Scala, a JVM-based language born in 2004, is an spiritual successor to Java. Its designed to be fully interoperable with existing Java code. It also tries to solve some of the criticisms about Java and its cousin C#.
In general, Scala follows my diagnosis about Java: the JVM isn’t fit for a containerized world. Some may point out Scala Native, an attempt to use LLVM to compile the language to native code + interoperate with C. That’s experimental as of Q4 2023.
Aside from its roots in the JVM, there’s more reasons to steer clear from the language: even though it sports both functional and object-oriented paradigms, the mix-and-match causes more harm than good. There’s even jokes about Scala being a “Java without semicolons” or “Perl in the JVM”.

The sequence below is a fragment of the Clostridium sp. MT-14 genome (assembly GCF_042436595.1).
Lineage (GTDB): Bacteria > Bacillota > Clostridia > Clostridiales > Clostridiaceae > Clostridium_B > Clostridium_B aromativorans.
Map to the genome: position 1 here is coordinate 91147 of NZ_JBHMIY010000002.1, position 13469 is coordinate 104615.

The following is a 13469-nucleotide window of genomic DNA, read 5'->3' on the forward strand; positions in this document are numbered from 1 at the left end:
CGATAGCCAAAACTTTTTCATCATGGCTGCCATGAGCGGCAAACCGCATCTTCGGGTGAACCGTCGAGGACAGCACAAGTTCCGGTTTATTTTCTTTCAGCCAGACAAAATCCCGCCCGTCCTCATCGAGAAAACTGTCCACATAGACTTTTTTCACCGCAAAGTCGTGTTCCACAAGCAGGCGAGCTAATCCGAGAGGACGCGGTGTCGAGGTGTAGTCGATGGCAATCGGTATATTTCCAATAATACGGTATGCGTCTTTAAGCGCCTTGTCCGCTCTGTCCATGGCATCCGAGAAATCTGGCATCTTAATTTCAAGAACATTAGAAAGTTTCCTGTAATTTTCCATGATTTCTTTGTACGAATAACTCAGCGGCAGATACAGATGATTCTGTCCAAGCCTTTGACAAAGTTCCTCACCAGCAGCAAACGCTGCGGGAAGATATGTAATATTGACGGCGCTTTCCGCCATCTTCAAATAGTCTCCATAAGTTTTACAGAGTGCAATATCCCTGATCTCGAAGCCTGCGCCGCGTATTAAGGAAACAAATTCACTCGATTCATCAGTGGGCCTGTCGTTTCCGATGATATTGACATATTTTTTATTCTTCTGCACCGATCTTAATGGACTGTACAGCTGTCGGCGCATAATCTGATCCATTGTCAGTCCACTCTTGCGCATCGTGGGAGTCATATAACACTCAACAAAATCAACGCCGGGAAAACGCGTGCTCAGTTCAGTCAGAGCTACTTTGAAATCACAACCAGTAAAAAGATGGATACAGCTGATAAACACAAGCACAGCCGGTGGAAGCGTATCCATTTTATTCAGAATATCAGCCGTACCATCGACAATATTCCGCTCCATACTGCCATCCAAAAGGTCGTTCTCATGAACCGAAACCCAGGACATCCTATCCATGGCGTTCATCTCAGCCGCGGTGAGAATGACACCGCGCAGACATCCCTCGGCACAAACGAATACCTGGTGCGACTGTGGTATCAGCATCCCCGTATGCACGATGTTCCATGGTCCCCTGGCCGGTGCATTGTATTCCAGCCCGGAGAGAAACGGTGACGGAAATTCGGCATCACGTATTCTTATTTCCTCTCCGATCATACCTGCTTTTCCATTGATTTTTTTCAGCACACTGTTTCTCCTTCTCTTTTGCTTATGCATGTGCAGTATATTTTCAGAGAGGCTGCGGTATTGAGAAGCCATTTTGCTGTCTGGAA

The fact that the language allows such loose mixing and optional immutability may lead to what it set out to destroy: hard to understand and debug code, which is one of the features pure functional programming languages have. Even upstream recommendations points out to adopt only its “good parts”, which is vague and prone to drift.